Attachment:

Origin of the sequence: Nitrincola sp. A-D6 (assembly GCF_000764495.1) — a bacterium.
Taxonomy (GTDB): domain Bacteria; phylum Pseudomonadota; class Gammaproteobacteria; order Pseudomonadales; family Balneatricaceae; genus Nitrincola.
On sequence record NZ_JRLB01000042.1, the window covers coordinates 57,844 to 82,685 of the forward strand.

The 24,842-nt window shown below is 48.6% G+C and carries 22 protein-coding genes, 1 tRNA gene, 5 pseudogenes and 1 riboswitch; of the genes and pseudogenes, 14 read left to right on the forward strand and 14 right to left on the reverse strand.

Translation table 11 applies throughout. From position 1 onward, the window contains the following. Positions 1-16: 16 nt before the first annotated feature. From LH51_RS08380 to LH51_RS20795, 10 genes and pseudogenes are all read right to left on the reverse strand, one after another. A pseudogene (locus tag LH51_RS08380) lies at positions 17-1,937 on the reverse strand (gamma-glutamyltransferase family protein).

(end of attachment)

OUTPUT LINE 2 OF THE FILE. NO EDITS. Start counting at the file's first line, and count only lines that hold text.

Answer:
Taxonomy (GTDB): domain Bacteria; phylum Pseudomonadota; class Gammaproteobacteria; order Pseudomonadales; family Balneatricaceae; genus Nitrincola.